Krista Pylkki

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Krista Pylkki

I didn’t know anyone.  Maybe that’s why it happened.  I had family history of it.  Maybe that’s what happened.  During October of my freshman year of college, symptoms of mental illness began.  It was scary and foreign to me.  I didn’t know what it was or what to do and suffered in silence for the next five months.

 Negative thoughts were yelling in my brain telling me things like “No one likes you.”  Soon after, I started getting horrible images of wanting to die.  I pictured sitting in my bathroom with a gun in my hand.  It was all in my head.  It was an intrusive thought that would not go away.  In the spring specific thoughts of suicide entered my mind.  I didn’t want to live anymore.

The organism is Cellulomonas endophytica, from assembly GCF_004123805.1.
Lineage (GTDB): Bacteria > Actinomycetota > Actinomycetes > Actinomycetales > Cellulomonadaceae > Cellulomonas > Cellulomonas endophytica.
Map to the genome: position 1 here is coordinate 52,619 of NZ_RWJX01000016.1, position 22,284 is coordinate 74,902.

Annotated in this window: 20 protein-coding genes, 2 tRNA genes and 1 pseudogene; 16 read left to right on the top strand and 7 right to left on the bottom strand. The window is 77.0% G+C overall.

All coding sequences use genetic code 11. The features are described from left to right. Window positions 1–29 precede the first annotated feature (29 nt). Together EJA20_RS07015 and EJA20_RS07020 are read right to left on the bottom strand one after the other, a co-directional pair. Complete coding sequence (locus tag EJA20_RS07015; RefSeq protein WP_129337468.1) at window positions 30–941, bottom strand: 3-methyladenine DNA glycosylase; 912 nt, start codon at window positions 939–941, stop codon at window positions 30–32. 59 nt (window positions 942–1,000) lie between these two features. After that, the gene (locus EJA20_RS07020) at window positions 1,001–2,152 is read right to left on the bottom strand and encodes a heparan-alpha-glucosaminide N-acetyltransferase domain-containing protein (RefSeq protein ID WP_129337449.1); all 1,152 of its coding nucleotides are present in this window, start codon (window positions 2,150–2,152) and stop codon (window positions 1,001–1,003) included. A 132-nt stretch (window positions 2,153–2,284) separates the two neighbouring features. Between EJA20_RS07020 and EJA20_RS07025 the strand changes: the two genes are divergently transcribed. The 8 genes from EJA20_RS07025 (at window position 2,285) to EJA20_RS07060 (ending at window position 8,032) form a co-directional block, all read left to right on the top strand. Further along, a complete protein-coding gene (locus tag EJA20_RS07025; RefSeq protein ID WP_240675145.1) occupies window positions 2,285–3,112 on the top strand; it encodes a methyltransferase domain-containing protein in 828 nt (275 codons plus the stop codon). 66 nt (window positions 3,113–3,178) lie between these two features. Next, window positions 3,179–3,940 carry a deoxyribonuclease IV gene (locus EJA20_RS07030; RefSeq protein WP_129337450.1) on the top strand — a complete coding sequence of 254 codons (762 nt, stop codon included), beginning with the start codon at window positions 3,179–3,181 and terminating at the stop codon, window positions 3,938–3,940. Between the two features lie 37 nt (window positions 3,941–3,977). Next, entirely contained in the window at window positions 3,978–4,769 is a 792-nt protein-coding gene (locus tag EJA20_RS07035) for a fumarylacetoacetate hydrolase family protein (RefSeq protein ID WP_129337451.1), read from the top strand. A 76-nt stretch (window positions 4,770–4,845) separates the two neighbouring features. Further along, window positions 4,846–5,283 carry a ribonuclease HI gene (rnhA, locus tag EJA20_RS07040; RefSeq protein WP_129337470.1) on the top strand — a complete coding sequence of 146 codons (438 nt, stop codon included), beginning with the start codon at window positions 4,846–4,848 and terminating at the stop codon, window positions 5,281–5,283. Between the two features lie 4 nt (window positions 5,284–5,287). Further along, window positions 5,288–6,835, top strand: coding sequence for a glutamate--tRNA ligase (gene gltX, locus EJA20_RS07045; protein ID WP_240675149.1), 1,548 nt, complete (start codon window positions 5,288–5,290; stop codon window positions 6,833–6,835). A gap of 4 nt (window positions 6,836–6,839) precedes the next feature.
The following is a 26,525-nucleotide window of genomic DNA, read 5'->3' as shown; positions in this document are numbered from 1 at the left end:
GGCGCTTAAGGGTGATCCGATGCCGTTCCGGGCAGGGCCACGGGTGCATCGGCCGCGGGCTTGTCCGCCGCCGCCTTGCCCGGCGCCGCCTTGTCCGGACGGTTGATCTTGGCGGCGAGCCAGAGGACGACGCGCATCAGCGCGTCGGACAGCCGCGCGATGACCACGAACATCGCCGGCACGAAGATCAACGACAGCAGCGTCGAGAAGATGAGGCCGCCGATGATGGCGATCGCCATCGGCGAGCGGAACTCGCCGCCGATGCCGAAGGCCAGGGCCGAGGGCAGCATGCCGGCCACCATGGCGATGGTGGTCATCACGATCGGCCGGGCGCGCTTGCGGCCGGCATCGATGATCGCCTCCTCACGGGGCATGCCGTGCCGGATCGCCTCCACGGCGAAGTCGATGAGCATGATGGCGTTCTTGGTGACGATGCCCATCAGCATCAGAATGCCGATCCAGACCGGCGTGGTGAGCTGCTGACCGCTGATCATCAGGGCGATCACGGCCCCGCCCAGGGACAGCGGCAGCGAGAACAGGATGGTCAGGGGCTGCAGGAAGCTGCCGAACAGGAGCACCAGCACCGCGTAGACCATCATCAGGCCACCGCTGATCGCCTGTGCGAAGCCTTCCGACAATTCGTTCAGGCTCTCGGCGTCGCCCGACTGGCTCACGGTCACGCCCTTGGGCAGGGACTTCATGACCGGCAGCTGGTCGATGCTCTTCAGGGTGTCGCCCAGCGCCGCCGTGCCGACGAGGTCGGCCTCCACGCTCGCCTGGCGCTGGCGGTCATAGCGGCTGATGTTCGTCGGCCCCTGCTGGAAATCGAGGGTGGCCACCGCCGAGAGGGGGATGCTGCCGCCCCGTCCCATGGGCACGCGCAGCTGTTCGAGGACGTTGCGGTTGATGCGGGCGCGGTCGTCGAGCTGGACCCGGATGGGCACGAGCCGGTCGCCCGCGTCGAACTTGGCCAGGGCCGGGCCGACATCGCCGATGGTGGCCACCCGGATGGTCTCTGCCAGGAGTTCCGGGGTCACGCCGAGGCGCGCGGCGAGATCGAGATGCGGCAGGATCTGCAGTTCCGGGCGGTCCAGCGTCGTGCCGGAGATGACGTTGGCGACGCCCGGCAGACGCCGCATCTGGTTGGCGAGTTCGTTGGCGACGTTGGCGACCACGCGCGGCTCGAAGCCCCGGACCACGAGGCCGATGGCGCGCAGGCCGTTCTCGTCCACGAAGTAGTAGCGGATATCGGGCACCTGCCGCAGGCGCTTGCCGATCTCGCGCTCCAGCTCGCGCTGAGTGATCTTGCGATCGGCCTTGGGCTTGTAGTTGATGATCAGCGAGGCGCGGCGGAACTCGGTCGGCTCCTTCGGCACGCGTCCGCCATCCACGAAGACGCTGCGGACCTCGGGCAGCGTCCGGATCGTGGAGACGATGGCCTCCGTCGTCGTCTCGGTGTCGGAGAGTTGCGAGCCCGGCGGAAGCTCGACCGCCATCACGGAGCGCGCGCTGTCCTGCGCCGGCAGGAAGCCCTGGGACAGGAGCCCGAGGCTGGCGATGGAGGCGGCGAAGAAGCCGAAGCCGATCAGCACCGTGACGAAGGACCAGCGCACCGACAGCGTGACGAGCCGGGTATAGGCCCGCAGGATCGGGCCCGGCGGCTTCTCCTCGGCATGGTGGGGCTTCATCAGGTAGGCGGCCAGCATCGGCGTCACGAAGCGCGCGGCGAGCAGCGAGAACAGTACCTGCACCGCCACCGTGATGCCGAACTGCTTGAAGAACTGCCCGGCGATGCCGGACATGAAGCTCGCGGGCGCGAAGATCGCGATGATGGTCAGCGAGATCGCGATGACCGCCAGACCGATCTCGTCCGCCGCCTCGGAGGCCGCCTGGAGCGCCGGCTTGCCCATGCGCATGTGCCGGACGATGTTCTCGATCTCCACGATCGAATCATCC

My priest at college advised me to go to the counseling office on campus to get help for the first time.  The staff led me to the Psychiatric Nurse Practitioner at Student Health Services.  The appointment with her was on my 19th birthday. 

 At the appointment, the nurse asked question after question for 22 minutes then gave me my first mental illness diagnosis.  I had major depression.  It was 2:22 P.M.  She put me on antidepressants.  I called my parents because I had a serious mental illness and was on serious medication after suffering in silence for five months.  My parents knew nothing of this until then.  I had been faking it while home on winter and spring breaks.  The phone call last 45 minutes.